My washing machine always gets a chuckle out of me (good thing when you're doing lots of laundry, right?). Take a look at the dial. There's a setting for "normal." Apparently the manufacturer assumes that we, as intelligent consumers, identify, understand, and collectively agree that a certain kind of dirty laundry is normal.

Personally, I am not sure what "normal" laundry is. What's more, on my machine I have a choice between two normals: heavy and light. Think about it. I live in an urban setting and work indoors. Naturally my clothing will encounter a whole different kind of dirt and wear-and-tear than that of someone who lives in the country and works out in the elements. My "heavy" could be that person's "light." And yet both of us would consider our laundry "normal."

The humble washing machine illustrates a larger point. Ultimately, the word "normal" can be vague--or even useless--when used to set a standard for just about anything. The only exception I can think of is of is standardized blood tests, but then I'm not so sure about that, either.

When it comes to health and wellness, the notion of being "normal" can be confusing and even downright counterproductive. Is my normal the same as yours? Well, I'm a female, five feet and one inch tall. Are you? Probably not. If just sex and height can create a wide range of "normal," imagine the variation multiple details can produce!

It concerns me that I hear the question, "Am I normal?" several times a day in my busy New York practice. Worrying about what's normal can be exhausting and ultimately meaningless for a patient. What's more, there are dangers in pursuing normalcy above all else.

Danger #1: "Normal" thinking locks in habits and excuses that prevent change.
It's just human nature that we tend to think of change as risky. By the same token, we routinely treat things that have happened as long as we can remember as safe and risk-free--or "normal"--even when they are not. Regarding the status quo as "normal" lets you accept it whether it's in your best interest or not. This is a trap! Instead, examine your "normal" honestly. You might discover that you are performing tasks or thinking about yourself and others in a ritualistic, outdated, or even dangerous way.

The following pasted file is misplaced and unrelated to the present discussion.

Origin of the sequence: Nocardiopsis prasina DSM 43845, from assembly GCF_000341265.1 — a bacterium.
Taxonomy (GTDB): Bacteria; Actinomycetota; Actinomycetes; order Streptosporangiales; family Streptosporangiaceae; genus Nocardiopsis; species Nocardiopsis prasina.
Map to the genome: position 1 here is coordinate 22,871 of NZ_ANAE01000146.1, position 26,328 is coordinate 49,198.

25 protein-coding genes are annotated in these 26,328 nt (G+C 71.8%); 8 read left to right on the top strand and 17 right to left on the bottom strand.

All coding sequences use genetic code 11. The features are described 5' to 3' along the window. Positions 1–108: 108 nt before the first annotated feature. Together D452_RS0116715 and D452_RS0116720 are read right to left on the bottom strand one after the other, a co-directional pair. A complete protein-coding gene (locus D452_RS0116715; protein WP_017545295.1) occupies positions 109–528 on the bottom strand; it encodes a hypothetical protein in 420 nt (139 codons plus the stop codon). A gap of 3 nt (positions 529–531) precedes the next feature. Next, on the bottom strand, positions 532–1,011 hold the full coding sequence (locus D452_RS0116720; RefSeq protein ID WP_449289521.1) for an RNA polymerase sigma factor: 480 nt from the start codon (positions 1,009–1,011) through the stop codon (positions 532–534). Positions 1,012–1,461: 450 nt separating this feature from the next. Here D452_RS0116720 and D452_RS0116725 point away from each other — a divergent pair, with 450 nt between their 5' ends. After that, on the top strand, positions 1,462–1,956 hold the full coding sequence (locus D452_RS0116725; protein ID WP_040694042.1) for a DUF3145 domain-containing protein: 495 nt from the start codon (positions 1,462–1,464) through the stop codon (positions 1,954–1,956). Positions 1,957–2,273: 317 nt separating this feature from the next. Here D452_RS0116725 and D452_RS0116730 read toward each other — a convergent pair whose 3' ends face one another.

Robert discovered this firsthand. His "normal" meant looking forward to a cigarette after work. It was his way of celebrating the end of each workday. After making the decision to stop smoking, he soon became aware of faulty thinking and actions and began my nonsmoking acupuncture/mindset treatment. By looking at his triggers, we were able to change his thoughts about what comprises an end-of-day activity and help him to successfully transition to the nonsmoking world.

Danger #2: Ideas of what's normal often come from a mindset of lack.
These notions can grow from doubts that what you have--or are--can measure up. Too often, when patients ask whether they're normal, what they really worry is that they're somehow less than adequate. And in many cases, it's an ungrounded fear. Life isn't a competition.

In my office, I saw this concept of lacking evolve into self-growth. Amy took a good, hard look at her weaknesses as a coach and vowed to turn them into successes instead of feeling sorry for herself and focusing on all the others who were making more money. After two NET sessions, she realized the importance of the unique qualities and attributes that she brings to the people she helps. Only then did her coaching career accelerate. Amy discovered success didn't depend on being "normal" by meeting an outside standard but on celebrating and embracing her own uniqueness and applying in her coaching practice.

Many of us would benefit from taking a page from Amy's and Robert's books. It starts with taking stock of the thoughts and actions that you are tolerating as normal or just not noticing anymore. Challenge the normal! Complete self-care involves recalibration combined with a real examination of who you are, what you want, and where you are going right now. After all, what was normal last year--or even yesterday--could be outdated today.

Start today. Examine your routines and habits honestly. Be on the lookout for the "same old" ways of thinking and feeling that have gotten a deeper hold on your everyday life. What practices or attitudes need adjusting? Then take charge and do it. Your happiness and wellness are worth the effort.

Author's Bio: 

Roberta Roberts Mittman, L.Ac., Dipl.Ac., M.S., is a nutritional and lifestyle consultant, holistic mindset mentor, and nationally board-certified acupuncturist. Using natural, drug-free techniques, Roberta opens the door to complete mind-body health. Roberta believes in empowering individuals to be their own best healers. Ready to take that step? Call 212-686-0939, or visit online at